Author Archives: Dr. Neil Gillman

Dr. Neil Gillman

About Dr. Neil Gillman

Dr. Neil Gillman is Aaron Rabinowitz and Simon H. Rifkind Professor of Jewish Philosophy at the Jewish Theological Seminary of America.

The Afterlife in Judaism: Modern Liturgical Reforms

One way of tracing the progressive disenchantment from the doctrine of bodily resurrection is to study the changes that were progressively introduced into the closing words of the Gevurot benediction of the Amidah

Reform Judaism: Stress the Soul’s Afterlife

The earliest Reformers were loath to tamper with the traditional liturgy, but at a conference of Reform rabbis in Brunswick [Germany] in 1844, Abraham Geiger, the acknowledged ideological father of Classical Reform, suggested that his movement must deal with some liturgical doctrines that were foreign to the new age. One of these was the hope for an afterlife, which, he proposed, should now stress not the resurrection of the body but rather the immortality of the soul.

In the 1854 prayer book Geiger edited for his congregation in Breslau, he kept the original Hebrew of the benediction, but translated its concluding passage, “der Leben spendet hier und dort” (freely translated: “who bestows life in this world and the other”).

The champion of the radical wing of Classical Reform was David Einhorn (1809-1879). Einhorn was singularly responsible for transplanting Reform ideology from Ger­many to America. In his 1856 prayer book, Olat Tamid: Book of Prayers for Jewish Congregations, published for his congrega­tion in Baltimore, Einhorn replaced the tra­ditional Hebrew closing formula with a new version that praises God, “Who has planted immortal life within us.”

That formula was later used in the 1895 Union Prayer Book, which became standard in all American Re­form congregations until 1975, when it was replaced by The New Union Prayer Book, more commonly known as Gates of Prayer.

This latter prayer book, in turn, typically substitutes for the closing words of the bene­diction, the formula mehaye hakol (variously translated: “Source of life,” or “Creator of life.”)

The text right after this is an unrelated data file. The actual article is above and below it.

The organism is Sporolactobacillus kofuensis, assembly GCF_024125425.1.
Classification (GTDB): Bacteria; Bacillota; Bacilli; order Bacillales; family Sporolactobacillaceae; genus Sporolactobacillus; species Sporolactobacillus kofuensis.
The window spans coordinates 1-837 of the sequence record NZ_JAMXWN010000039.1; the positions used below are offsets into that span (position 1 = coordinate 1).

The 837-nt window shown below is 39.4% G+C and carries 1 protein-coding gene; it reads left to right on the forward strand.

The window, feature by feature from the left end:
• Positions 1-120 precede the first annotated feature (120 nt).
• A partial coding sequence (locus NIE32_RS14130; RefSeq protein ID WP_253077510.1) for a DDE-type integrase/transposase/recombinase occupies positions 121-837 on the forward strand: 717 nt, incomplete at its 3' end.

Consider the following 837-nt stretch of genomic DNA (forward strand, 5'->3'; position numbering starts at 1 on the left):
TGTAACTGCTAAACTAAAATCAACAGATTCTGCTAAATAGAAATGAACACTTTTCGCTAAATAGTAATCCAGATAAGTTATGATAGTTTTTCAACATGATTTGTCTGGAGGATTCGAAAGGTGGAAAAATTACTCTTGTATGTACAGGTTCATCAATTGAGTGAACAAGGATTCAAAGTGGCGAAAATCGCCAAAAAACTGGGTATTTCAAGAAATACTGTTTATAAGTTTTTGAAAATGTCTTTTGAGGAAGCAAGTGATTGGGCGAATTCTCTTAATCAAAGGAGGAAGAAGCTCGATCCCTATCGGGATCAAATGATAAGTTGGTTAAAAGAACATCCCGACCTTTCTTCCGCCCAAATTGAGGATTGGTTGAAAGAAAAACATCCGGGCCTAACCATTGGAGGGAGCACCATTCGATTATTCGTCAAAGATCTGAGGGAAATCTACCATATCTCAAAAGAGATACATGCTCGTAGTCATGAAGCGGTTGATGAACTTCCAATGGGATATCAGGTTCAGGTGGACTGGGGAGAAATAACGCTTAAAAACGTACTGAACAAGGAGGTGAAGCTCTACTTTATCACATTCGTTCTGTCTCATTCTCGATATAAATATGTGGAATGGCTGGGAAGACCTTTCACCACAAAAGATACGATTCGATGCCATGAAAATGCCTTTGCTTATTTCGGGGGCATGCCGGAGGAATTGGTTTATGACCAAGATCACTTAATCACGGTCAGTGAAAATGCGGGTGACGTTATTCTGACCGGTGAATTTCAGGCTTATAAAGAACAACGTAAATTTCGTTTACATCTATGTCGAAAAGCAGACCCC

These liturgical changes were echoed in the various platforms issued by American Reform rabbis as a way of giving their movement a measure of ideological coherence. An 1869 conference of Reform rabbis, held in Philadelphia, affirmed that “(t)he belief in the bodily resurrection has no religious foundation, and the doctrine of immortality refers to the after‑existence of souls alone.” This Philadelphia statement served as the basis for an even more influential statement of the principles of Reform, the Pittsburgh Platform, adopted in 1885.

Jewish Resurrection Gets New Life

Reprinted with permission of The Continuum International Publishing Group from
The Encyclopedia of Judaism
, edited by Jacob Neusner, Alan Avery-Peck, and William Scott Green.

By some time in the early Talmudic period, the doctrine of an afterlife for the individual had become quasi‑canonical. This is established by two texts. 

The Mishnah Canonized Belief in Resurrection

Mishnah Sanhedrin 10:1, first, stipulates that only three sorts of Israelites do not have a share in the age to come: “the one who says that the resurrection of the dead is a teaching that does not derive from the Torah, [the one who says that] the Torah is not from heaven; and the Epicurean [Hebrew: apikores].”

sky with sun beams

Some (probably earlier) versions of this text read the first category to be simply one who denies the resurrection of the dead. The Talmudic phrase for the eschaton (last things, or afterlife), olam haba, is typically translated as either “world to come” or “age to come,” with olam having either a spatial or temporal reference. This author prefers the temporal designation: the eschaton can sometimes signify a new “world,” but it always signifies a new “age.”

The Amidah Already Proclaims Belief

The second text is the Gevurot (God’s “mighty acts” from Heb. gibbor, “mighty”) benediction of the Eighteen Benedictions, the second of the introductory three benedictions that are used in every single version of the Amidah, that, to this day is recited at least thrice daily by the worshipping Jew.

The benediction celebrates God’s mighty acts. In its current form, it reads:

       You are eternally mighty, O Lord.

       You revive the dead: great is your power to


       (You make the wind to blow and the rain to


       You sustain the living with compassion: you

         revive the dead with abundant mercy.

       You support the falling, heal the ailing, free

         the captive: and maintain the faith with those

         who sleep in the dust.

The Feminist Critique of God Language

Reprinted with permission from
The Way Into: Encountering God in Judaism
, published by Jewish Lights.

Many contemporary Jewish feminists have been sharply critical of the dominant masculine, hierarchical images of God in traditional Jewish texts. This attack has taken two complementary tracks: first, an aggressive program for replacing masculine pronouns for God with gender‑neutral or even explicitly feminine forms. God is now referred to as “She,” as “She/He,” as S/he,” by alternating “He” and “She” in different paragraphs, or by simply avoiding the use of any personal pronoun for God. Hebrew second‑person pronouns for God, which differ depending on whether one is addressing a male or a female (atah for a man, at for a woman), are also changed.girls reading bible